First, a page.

5 Ways to Get Your Credit Score Above 800

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By Brian O'Connell

NEW YORK -- U.S. consumer credit scores are inching upward, and that's good news for the economy with fiscally responsible consumers who have a much better handle on managing their debt than they did before the Great Recession.

Data from FICO show the following:
  • More consumers have a FICO score of 800 or above, 19.9 percent of consumers in April 2015 vs. 16.9 percent in October 2005.
  • Fewer consumers have a FICO score of below 550, 12.5 percent of consumers in April 2015 vs. 14.6 percent in October 2005
  • The national average FICO score is at an all-time high at 695, compared to 688 in October 2005.
Ethan Dornhelm, FICO's principal scientist in the firm's analytic development group, notes that the time since the end of the Recession has made a world of difference to American consumers. In fact, they're even seeing significant short term credit improvement.

"As we've observed for several years now, more consumers are scoring 800 or above, currently at 19.9 percent vs. 19.6 percent just six months ago," he explains. "And fewer consumers are scoring below 550. In fact, there's been a clear pattern of decline in this segment since the low point of the economy in late 2009 and early 2010."

Some of this trend may be a result of the fact that the lowest-scoring consumers are "dropping out" of traditional credit usage, and by extension, no longer have valid FICO scores, Dornhelm says.

"Still, this decline is encouraging," he says. "It indicates that overall more consumers using credit are managing it responsibly enough to not be among the lowest scorers."

Clearly, Americans are focused on their financial health, and it's starting to pay off. "When I opened my first credit card, I signed up for freecreditscore.com, because I wanted to learn more about how credit works," says Melissa L. Masters, a San Diego-based public-relations professional. "One thing I learned that I've found people overlook is that you shouldn't close your credit cards -- the greater the average age of your accounts, the better your score."

"Another thing I've seen people do is open multiple cards, because they think having more credit cards will help them," Masters adds. "That just drags down the average age of the accounts."

Financial experts say climbing from a 695 FICO score, to one that is 800-and-above, is doable -- you just have to go after it.

"The number one thing needed to know for building a better credit score is paying on time every time," notes Andi Wrenn, an Arlington, Virginia-based financial counselor and a specialist in credit and debt management. "Get your balances below 30 percent of available credit limits, and have a variety of credit types. This can mean loan, credit card, revolving accounts, and mortgages."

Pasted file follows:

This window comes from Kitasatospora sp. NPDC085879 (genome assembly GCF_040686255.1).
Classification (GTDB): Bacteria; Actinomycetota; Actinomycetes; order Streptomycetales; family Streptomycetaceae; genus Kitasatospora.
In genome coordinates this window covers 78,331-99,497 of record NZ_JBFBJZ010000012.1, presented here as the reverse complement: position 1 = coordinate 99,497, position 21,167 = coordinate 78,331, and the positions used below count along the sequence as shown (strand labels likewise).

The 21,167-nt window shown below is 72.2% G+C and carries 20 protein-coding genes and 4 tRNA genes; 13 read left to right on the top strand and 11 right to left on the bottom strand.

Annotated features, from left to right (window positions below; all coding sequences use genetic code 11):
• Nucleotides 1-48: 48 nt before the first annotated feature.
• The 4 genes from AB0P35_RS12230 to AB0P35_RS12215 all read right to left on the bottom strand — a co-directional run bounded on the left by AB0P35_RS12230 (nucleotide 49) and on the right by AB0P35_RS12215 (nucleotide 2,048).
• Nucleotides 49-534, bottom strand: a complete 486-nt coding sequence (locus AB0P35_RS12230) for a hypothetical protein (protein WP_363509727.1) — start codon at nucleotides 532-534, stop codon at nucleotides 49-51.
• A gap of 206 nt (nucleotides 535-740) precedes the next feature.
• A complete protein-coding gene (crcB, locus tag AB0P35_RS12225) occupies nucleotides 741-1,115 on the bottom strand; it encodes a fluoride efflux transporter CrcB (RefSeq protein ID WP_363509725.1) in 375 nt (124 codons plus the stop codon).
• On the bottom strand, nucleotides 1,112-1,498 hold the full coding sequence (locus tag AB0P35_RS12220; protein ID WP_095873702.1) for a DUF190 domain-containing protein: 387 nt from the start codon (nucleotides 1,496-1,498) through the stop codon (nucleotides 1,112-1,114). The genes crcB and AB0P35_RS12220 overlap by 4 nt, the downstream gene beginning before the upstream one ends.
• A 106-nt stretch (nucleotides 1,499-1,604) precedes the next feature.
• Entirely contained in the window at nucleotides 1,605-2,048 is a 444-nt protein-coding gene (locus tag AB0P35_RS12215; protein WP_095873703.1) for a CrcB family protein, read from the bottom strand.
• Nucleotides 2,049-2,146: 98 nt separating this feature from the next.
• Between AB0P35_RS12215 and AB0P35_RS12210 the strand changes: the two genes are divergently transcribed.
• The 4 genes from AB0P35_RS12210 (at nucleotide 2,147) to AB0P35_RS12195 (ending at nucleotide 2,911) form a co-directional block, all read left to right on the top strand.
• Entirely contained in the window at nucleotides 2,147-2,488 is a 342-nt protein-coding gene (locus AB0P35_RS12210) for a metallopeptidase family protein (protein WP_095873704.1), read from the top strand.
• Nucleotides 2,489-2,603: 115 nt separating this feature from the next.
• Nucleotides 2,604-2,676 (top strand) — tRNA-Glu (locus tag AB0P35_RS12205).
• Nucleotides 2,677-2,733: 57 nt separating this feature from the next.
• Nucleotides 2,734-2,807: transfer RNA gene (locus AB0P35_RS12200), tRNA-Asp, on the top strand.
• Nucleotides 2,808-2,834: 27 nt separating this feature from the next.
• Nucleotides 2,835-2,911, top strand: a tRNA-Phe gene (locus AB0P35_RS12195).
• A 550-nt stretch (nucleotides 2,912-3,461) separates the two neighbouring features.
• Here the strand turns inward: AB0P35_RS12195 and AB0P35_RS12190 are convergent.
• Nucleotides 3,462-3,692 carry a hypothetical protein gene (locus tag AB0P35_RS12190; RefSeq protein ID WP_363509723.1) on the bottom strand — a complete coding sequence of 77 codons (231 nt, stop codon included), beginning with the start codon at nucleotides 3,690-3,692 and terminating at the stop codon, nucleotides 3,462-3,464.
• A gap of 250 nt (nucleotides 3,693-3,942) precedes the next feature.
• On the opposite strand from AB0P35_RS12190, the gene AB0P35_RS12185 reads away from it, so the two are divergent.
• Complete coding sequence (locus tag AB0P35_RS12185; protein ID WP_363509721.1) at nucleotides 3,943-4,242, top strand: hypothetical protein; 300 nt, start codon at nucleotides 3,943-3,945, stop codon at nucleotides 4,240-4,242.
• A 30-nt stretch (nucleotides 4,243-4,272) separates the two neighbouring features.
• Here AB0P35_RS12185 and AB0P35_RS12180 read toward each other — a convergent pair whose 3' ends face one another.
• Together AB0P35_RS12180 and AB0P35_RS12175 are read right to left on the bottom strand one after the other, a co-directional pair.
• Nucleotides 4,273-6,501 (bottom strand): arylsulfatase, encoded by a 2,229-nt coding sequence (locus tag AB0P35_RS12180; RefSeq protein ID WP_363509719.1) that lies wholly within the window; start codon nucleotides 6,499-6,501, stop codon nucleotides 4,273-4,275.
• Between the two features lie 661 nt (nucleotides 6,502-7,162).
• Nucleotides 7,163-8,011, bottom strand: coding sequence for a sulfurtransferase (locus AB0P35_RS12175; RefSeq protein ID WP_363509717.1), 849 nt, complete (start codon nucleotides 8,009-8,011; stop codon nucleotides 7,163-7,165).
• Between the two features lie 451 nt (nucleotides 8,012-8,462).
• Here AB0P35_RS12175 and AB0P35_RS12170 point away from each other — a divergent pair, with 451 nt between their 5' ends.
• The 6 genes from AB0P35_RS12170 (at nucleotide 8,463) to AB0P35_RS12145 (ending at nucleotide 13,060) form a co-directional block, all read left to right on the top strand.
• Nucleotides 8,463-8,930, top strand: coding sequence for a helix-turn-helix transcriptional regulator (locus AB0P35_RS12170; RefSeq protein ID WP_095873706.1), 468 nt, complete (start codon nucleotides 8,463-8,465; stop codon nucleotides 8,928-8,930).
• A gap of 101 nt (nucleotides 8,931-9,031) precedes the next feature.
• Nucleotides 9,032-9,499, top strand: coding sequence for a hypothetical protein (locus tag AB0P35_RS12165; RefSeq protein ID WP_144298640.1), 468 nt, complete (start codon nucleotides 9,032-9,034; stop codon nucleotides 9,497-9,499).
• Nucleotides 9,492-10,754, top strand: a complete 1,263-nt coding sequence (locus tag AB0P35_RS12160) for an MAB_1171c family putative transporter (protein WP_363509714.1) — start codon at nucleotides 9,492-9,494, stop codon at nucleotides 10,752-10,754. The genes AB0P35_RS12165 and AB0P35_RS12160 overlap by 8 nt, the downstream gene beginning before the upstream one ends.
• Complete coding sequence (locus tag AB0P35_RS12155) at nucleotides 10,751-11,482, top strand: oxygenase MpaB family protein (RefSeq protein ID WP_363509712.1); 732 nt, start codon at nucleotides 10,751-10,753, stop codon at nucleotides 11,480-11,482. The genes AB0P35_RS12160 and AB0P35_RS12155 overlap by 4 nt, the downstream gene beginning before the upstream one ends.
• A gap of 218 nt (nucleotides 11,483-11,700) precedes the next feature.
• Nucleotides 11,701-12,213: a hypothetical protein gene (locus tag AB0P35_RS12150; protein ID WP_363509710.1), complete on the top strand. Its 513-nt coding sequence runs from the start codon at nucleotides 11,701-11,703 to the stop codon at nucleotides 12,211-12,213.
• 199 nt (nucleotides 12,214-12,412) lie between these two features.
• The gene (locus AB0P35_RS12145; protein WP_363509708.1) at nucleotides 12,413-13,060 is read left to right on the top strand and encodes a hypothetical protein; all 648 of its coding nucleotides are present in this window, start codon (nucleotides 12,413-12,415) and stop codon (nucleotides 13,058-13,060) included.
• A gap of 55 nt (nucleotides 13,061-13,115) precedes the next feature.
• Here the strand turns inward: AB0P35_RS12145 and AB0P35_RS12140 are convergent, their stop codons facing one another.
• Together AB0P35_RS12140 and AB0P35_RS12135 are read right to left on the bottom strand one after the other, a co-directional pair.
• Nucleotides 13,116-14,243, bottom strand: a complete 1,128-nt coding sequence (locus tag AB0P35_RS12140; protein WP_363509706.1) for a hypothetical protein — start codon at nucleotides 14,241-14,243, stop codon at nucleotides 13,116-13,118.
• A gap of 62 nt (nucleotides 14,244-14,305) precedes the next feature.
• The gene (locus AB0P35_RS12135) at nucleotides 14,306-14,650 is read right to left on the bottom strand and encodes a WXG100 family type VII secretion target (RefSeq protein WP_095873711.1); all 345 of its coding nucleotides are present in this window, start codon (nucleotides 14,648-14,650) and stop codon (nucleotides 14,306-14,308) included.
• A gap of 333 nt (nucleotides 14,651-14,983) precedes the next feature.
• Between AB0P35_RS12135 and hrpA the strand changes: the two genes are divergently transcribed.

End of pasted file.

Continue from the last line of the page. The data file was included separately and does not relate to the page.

Reducing Debt

Also, don't close the account that you've held the longest, Wrenn adds. "It helps with your credit history, which is very important in your credit score," she says. If you need to build credit, Wrenn also advises getting a small loan of $500 and pay that off in six months time. This shows that you are making payments on time every time and that you can pay back a debt that is owed. "Pay down as much debt as possible," she says. "The less you owe, the better."

Alex Gerard, a credit card specialist and founder of Cardsmix.com, a credit card data analytics firm, agrees there's no "magic bullet" to beefing up a credit score. But he does offer a plan for consumers looking to get to the magic 800 FICO mark. "The hardest part is to pay off all credit card balances," Gerard says. "But you have to clean up to raise your score. Consequently, close all due payments and pay off credit card balances.

Also, improve your "types of credit" you use to get some diversity. If all your credit is just credit cards -- get yourself an installment loan.

"There are a lot of 'credit builder' one-year type of loans on the market," Gerard says.

Then, start working on the "credit utilization" part of the score. "Pay off your balance in full every month," Gerard advises. "Use only up to 10 percent of total credit line during the billing cycle. For example, if your total credit limit is $2,000, never use more than $200 on the card. If needed, refill the balance several times a month. Never carry a balance and miss a payment and pay several days in advance." Many credit card experts are less conservative and recommend not exceeding 30 percent of your credit limit before settling a balance.

Do all that and in less than a year, your credit score will be given a large boost, Gerard says.
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